Seeing a show at the Market Hotel can feel like gaining access to a secret club. Though obviously, anyone can go, you’ll pass a few confused first-timers milling around Mr. Kiwi before they spot the side entrance on Myrtle. If the show is sold out, you have to wait on a narrow staircase as the bouncer waves patrons in a few at a time, controlling the flow of the crowd. But once you make it inside, you’re privy to a unique view of the JMZ, the tracks of which wrap around the venue’s walls of windows, silently racing past the bands.

It feels like a different world. That’s why it was the perfect place for last Thursday’s show, which featured three garage rock bands with a very vintage lean: Shannon And The Clams headlining, Big Huge opening, and in the middle, White Mystery.

A brother and sister duo from Chicago named after an Airheads flavor, White Mystery are Alex White on guitar and vocals and Francis Scott Key White on drums. Their seamless live performance is due to their bond as siblings as well as their rigorous tour schedule, which they’ve documented extensively on the band’s website in a dizzying, endless list.

Alex has a voice that is high and piercing, seemingly from another dimension: a shocking ray of pure sound that defies tone and pitch. She materializes riffs, chords, and licks from her Rickenbacker with an effortless air, incredible considering the power behind her playing. During “Sweet Relief,” she and Francis switched places, with Alex taking a seat at the kit to provide a bass drum beat to her brother’s turn at the mic during a fast-paced monologue. Rarely has a band been so determined to make sure that every single person in the audience was having the time of their lives. Looking around, it seemed like everyone was.

Before their show, Alex answered some questions via phone about touring, gear, and her role as Vice President of the Chicago chapter of the Recording Academy. Read our conversation below:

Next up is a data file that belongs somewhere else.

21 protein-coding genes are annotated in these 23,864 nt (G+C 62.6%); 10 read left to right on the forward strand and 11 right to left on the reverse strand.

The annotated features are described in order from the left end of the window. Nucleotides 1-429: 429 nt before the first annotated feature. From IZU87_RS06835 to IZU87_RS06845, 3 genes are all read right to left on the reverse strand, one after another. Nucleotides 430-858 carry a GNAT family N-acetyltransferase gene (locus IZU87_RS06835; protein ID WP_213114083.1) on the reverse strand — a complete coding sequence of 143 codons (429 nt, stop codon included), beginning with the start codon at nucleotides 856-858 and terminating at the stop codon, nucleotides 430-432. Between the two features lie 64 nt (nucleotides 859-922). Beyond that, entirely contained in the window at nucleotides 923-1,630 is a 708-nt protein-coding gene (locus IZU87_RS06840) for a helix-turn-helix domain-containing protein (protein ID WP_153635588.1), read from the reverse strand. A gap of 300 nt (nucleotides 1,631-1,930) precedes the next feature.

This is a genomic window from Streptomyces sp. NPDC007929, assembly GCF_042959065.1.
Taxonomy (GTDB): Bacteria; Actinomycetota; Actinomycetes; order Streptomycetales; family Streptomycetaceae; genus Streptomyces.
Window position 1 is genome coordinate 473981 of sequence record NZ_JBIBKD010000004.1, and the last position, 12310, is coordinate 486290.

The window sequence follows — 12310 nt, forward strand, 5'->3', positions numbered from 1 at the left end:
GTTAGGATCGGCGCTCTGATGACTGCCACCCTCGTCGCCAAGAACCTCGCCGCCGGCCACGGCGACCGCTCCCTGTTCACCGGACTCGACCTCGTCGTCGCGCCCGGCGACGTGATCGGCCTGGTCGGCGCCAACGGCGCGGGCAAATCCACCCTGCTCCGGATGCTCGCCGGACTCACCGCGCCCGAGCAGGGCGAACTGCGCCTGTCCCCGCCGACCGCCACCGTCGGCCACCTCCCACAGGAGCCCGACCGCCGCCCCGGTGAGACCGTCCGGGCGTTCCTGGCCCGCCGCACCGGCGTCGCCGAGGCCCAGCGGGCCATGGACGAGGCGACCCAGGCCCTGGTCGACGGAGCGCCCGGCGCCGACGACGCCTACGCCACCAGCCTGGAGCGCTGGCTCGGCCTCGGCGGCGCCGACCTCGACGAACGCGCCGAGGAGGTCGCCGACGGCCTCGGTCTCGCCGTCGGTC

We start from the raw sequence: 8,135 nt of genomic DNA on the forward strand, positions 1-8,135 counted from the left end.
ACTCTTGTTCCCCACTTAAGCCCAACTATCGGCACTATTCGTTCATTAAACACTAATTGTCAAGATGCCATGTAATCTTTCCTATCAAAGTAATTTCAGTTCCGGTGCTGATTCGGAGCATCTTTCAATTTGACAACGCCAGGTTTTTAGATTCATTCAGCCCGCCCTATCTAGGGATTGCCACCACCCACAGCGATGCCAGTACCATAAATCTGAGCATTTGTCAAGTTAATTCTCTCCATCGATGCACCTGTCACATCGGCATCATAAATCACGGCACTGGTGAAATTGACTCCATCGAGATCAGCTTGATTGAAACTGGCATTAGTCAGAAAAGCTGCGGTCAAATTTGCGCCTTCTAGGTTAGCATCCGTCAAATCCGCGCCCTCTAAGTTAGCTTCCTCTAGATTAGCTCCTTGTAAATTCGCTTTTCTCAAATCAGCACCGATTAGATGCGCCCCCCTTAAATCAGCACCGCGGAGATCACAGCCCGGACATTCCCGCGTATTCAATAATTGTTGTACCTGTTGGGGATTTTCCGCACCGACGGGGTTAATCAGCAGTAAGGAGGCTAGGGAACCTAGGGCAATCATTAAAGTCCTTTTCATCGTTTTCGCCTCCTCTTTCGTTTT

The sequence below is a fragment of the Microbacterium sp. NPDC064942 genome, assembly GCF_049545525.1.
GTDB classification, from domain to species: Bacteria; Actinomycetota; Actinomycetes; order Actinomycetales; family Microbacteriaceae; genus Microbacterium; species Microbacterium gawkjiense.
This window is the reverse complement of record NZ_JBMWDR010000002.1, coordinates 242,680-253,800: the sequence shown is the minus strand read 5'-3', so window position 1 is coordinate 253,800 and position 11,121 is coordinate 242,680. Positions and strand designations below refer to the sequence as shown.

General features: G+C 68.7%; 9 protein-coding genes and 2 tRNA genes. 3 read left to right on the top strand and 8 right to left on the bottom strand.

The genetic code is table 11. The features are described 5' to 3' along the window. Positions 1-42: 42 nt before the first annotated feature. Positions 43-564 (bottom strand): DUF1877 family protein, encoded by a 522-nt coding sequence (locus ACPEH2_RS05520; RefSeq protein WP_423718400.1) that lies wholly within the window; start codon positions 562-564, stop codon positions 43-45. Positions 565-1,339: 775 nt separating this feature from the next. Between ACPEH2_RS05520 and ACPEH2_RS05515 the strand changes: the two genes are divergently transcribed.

AudioFemme: When was the last time you played in Brooklyn?

Alex White: I think we counted that we’ve played Brooklyn almost 50 times in the last nine years. We’re from Chicago, so it’s kind of a blur, but I’m pretty sure the last time we played was at the Archeron.

You’ve definitely done a lot of touring.

For eight years, yeah. We’ve played almost a thousand shows.

In videos of your performances, I’m always surprised how full your songs feel considering there’s only two of you. As a duo, is it ever a challenge to fill space when playing live?

I would say the biggest struggle with being a two-piece is tackling the long drives when you’re on tour. That’s why for this one, we brought two people from Chicago with us to split up those drives. Filling up sound… being brother and sister, it’s natural to us. We have a musical dynamic where when Fran goes high, I go low, and vice versa. With good songwriting, you could be one person and make something sound really full. 

Is the Rickenbacker your main guitar?

Yeah, although this year, I played this 1971 Gibson SG for a couple of shows. The Rickenbacker I got when I was 15 years old, and I bought it brand new. It’s definitely an awesome instrument. Rickenbacker still makes everything here in the United States… they’re very fine instruments and I’m 31 now so I’ve had it for, like, 15 years. It might also have to do with that full sound you were talking about- on that guitar, you can really squeak out a lot of different sounds on it.